Netanyahu Seeks Immunity from Criminal Prosecution
by Stephen Lendman (stephenlendman.org - Home - Stephen Lendman)
Charged last November with fraud and breach of trust in so-called Cases 1000 and 2000, as well as bribery and breach of trust in Case 4000, Israeli AG Avichai Mandelblit said the following:
Netanyahu "damaged the image of the public service and public trust in it (by abusing his office), knowingly "taking a bribe as a public servant in exchange for actions related to (his) position."
He was caught red-handed on tape, negotiating a quid pro quo with Yedioth Ahronoth publisher Arnon Mozes for more favorable broadsheet coverage in return for legislation prohibiting distribution of the free daily Israel Hayom, YA's main competitor.
He arranged favorable coverage from telecommunications company Bezeq in return for political favors to the firm.
He got lavish gifts from Israeli billionaire Arnon Milchan in return for other political favors.
There's no getting around clear evidence against him — following what Mandelblit called "a thorough examination" of the facts.
Israeli police and the State Prosecutor's Office called for his indictment. Israeli law only requires an indicted prime minister to step down if convicted.
Ahead of a new year's eve deadline, Netanyahu requested Knesset immunity from prosecution by letter to speaker Yuli Edelstein, a majority of MKs needed for support.
By no means assured, it's more likely to be denied.
Days before his request, he pressured Israel's High Court not to rule against him on this issue, saying:
"There are those who are trying to drag the Supreme Court into the political playing field in order to besmirch me and legally sabotage my ability to form a government."
"I cannot fathom that the Supreme Court of Israel would fall into this trap. In a democracy (sic), it is the nation that decides who will lead it and no one else (sic)."
Explaining his immunity request Wednesday, he said "I intend to ask the Knesset speaker to let me implement my right, my duty and my mission to continue serving you for the future of Israel (sic)."
Separately he said he'd "come to court and quash all the ridiculous libels against me (sic)," adding:
"The immunity law is intended to protect elected officials from manufactured cases (sic), and guarantee that those elected by the people can serve the people according to their will and not the will of the legal officials (sic)."
On national television Tuesday night, hours before the midnight deadline, he called legitimate charges against him "trumped-up," adding:
"In order to continue to lead Israel to great achievements, I intend to approach the speaker of the Knesset in accordance with chapter 4C of the law in order to fulfill my right, my duty and my mission to continue to serve you for the future of Israel (sic)."
Unmentioned was and remains that his only interest is self-serving, wanting his grip on power maintained, along with avoiding prosecution, conviction and imprisonment.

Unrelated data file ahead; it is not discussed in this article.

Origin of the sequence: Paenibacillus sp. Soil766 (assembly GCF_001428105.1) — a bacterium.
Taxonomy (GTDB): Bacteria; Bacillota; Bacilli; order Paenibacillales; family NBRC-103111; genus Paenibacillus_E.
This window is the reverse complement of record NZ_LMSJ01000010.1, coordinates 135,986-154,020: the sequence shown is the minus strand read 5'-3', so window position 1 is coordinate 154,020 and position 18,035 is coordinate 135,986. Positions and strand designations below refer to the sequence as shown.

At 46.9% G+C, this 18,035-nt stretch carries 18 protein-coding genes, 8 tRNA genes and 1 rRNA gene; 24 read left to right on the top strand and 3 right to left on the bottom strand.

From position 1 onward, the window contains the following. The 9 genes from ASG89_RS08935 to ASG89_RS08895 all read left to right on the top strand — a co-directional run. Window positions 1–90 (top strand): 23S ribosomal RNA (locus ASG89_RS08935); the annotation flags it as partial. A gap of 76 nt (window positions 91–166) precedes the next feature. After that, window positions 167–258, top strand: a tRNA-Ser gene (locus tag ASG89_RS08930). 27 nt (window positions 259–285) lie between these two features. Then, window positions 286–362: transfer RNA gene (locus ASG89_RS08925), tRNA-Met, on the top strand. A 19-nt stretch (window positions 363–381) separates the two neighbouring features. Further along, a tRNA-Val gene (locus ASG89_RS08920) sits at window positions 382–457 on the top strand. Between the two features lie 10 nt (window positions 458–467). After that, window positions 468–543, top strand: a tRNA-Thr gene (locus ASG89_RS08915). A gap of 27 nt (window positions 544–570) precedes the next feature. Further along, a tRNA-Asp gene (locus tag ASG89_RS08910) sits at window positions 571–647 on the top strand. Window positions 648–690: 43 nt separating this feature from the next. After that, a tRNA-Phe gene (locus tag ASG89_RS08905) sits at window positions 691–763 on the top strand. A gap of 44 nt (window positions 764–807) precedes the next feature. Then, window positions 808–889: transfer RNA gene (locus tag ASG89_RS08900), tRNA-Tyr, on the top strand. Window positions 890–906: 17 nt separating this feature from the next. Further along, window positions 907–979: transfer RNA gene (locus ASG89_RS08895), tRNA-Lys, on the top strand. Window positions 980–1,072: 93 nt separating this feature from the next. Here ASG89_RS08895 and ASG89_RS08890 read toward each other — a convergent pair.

His letter to speaker Edelstein, written by his lawyers, reportedly asked for immunity on grounds of being unfairly treated (sic) and that prosecuting him would be detrimental to Israeli governance (sic).
In light of strong evidence against him, seeking Knesset immunity appears to be his only recourse to try avoiding accountability, along with the end of his political career.
Last April ahead of Knesset elections, he ruled out seeking immunity from the body.
Despite long odds against getting 61-seat majority support, requesting immunity delays his trial because there's no Knesset House Committee to consider the request until a new government is formed.
If impasse continues after March elections, they'll be further months of delay, Netanyahu remaining prime minister while things drag on.
Yisrael Beiteinu party leader Avigdor Lieberman, a potential kingmaker on this issue and who becomes prime minister ahead, opposes granting Netanyahu immunity, saying:
"It is now clear beyond a doubt that all that matters to (him) is immunity. Israel is being held hostage by (his) personal problem."
Edelstein reportedly said he'll discuss the immunity issue with Knesset legal advisor Eyal Yinon next week.
A statement by Netanyahu-led Likud's main challenger for Israeli leadership Benny Gantz's Blue and White party said:
Edelstein is "shamefully trying to prevent deliberations on Netanyahu's immunity."
"We did not believe that the speaker of the Knesset would take advantage of his statesmanlike role to make the Knesset a safe house for evading prosecution."
Separately, Gantz said "I never thought I would see a prime minister evade prosecution. Netanyahu knows he is guilty."
"One who believes there will be nothing because there is nothing does not fear coming to trial. It's either the kingdom of Netanyahu or the state of Israel," adding:
If he (Gantz) becomes prime minister ahead, he'll seek to change the immunity law to prevent it from being misused. Seeking support from Knesset members, he asked:
"Did you enter politics to become a political bulletproof vest for a leader accused of corruption?"
Netanyahu reportedly is seeking permanent, not temporary, immunity on dubious claims of "bad faith" charges against him and that prosecution runs counter to the will of the electorate.
Key ahead is how the Israeli electorate will respond to his request. Will his public support increase, decline or remain unchanged?
We'll know following a third round of Knesset elections scheduled for March 2, along with polls from now to then.
A Channel 12 poll released last Sunday showed 51% of respondents against immunity, only 33% supporting it.
Separately, Blue and White party leader Gantz ruled out agreeing to coalition governance with Netanyahu-led Likud while he's charged with criminal wrongdoing.
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